Throughout the entire film I kept waiting for the moment the man and woman would speak to each other, but it never came. When they finally meet, the scenario is conveyed in a trance devoid of speech. At the end this lack of words is what makes it possible to take an introspective and meditative journey into the visual reality created by Aditya Vikram Sengupta in ‘Labor of Love.

There is no music score done originally for the film. In its place Sengupta uses an array of stock music, the most haunting of which is the use of an old romantic Bengali song ‘Tumi je amar, ogo tumi je amar,’ as the husband is preparing to leave for work while the wife is getting ready to come home. The heightened romanticism of the song is bound to send chills down the Bengali audience’s emotional backbone as the couple continues to miss each other, not just one day, but everyday. The sound design of the film is nothing short of mastery. The macro sound of the monster city: the tram, the mammoth printing machines, packaging machines, the noise of the fish market, the crowd, the newscasters voice, the workers protest on the streets are juxtaposed with the subtle micro sounds of the household: the ceiling fan, the soap bubbles, the girl next door practicing music every morning, the water evaporating on the frying pan, fish frying, floor sweeping. Together these sounds bring the world of this unnamed man and woman alive for us to hear in a cinematic reality devoid of speech.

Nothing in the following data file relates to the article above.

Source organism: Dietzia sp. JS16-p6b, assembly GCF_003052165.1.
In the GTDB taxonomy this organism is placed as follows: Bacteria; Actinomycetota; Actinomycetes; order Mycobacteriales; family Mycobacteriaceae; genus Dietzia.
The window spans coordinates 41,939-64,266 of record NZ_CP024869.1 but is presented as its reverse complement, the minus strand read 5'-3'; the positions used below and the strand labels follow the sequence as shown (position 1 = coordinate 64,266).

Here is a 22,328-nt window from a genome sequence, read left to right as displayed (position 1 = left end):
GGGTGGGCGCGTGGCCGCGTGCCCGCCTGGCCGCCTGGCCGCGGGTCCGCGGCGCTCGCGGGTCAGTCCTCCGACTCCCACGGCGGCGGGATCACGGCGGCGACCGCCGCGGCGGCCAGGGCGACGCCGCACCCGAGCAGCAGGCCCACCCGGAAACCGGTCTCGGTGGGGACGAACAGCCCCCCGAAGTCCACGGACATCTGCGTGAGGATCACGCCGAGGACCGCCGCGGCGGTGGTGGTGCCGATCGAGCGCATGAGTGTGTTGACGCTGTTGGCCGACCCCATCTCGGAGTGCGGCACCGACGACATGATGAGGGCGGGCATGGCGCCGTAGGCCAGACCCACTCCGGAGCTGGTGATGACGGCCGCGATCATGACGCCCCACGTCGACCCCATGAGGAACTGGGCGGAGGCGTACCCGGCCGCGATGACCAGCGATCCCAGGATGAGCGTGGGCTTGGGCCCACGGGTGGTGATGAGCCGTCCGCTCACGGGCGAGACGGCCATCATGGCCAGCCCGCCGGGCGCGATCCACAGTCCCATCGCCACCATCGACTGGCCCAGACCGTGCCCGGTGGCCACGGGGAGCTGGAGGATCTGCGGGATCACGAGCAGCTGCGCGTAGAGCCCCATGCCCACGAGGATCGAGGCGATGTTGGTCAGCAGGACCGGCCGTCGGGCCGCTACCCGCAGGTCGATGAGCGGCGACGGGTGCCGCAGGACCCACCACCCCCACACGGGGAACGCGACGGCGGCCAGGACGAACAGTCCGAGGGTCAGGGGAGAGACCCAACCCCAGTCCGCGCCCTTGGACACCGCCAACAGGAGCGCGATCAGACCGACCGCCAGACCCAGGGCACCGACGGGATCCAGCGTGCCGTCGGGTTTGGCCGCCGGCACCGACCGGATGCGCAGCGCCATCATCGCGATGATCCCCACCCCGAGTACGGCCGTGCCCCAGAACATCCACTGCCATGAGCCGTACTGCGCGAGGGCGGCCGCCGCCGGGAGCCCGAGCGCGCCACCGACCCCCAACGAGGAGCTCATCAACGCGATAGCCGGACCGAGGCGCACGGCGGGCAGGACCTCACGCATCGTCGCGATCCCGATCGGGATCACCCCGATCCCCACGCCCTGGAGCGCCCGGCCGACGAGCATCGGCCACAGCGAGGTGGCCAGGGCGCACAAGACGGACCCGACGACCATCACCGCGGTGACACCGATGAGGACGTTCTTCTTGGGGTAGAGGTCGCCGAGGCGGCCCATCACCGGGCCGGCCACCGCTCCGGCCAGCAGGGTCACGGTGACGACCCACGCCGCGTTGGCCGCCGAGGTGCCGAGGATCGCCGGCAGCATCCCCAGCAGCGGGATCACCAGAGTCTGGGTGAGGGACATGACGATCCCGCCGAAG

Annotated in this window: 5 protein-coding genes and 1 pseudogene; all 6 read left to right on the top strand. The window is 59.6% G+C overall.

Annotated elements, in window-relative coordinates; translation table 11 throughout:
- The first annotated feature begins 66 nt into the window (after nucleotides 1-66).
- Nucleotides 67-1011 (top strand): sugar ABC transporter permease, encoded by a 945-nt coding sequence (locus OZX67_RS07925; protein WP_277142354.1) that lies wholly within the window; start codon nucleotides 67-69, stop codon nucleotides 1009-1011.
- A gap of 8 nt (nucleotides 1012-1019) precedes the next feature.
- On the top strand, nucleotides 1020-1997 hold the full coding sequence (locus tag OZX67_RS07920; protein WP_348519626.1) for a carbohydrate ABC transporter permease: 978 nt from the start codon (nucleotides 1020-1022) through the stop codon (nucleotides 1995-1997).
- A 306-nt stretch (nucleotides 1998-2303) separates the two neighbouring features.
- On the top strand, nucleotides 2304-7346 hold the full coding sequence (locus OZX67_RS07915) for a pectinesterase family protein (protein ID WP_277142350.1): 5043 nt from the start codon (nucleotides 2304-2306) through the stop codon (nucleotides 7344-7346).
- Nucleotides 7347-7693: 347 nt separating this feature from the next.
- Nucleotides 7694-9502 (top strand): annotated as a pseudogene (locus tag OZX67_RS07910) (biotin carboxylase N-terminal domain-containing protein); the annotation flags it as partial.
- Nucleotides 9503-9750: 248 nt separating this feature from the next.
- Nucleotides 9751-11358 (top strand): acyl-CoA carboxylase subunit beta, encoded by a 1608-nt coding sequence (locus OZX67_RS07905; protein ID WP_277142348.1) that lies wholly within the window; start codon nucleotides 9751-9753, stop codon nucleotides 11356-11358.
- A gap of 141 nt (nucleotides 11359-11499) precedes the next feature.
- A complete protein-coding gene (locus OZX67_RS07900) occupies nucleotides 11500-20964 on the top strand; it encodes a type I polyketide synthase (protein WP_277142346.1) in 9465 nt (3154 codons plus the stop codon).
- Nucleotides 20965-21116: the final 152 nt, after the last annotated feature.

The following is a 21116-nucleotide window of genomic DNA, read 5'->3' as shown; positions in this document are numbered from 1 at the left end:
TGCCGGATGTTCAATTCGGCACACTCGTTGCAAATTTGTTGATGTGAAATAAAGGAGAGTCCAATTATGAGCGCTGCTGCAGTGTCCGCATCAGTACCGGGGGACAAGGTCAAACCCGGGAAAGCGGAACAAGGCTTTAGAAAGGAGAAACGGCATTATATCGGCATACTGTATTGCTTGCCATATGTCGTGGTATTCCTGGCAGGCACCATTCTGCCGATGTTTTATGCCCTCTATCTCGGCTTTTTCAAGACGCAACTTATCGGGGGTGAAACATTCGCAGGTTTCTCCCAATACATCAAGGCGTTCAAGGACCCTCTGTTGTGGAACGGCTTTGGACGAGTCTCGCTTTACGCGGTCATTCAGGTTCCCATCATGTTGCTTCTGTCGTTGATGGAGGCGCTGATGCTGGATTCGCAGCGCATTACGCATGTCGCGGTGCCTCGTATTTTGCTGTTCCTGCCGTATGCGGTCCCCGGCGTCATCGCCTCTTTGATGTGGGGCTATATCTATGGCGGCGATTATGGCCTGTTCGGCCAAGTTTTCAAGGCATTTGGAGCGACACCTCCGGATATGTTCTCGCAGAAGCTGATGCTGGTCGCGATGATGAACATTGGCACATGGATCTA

In a world of cinema where the canvas is usually overflowing this kind of stillness is a rare find. Watching ‘Labor of Love’ is nothing short of meditation.

Awards and Festivals:

  • Indira Gandhi Award for Best Film and Best Audiography at 62nd National Film Awards (India)
  • Best Director of a Debut Film at 71st Venice International Film Festival
  • Best Director at Marrakech International Film Festival
  • Jury Special Mention Abu Dhabi Film Festival
  • Honorable Mention BFI London Film Festival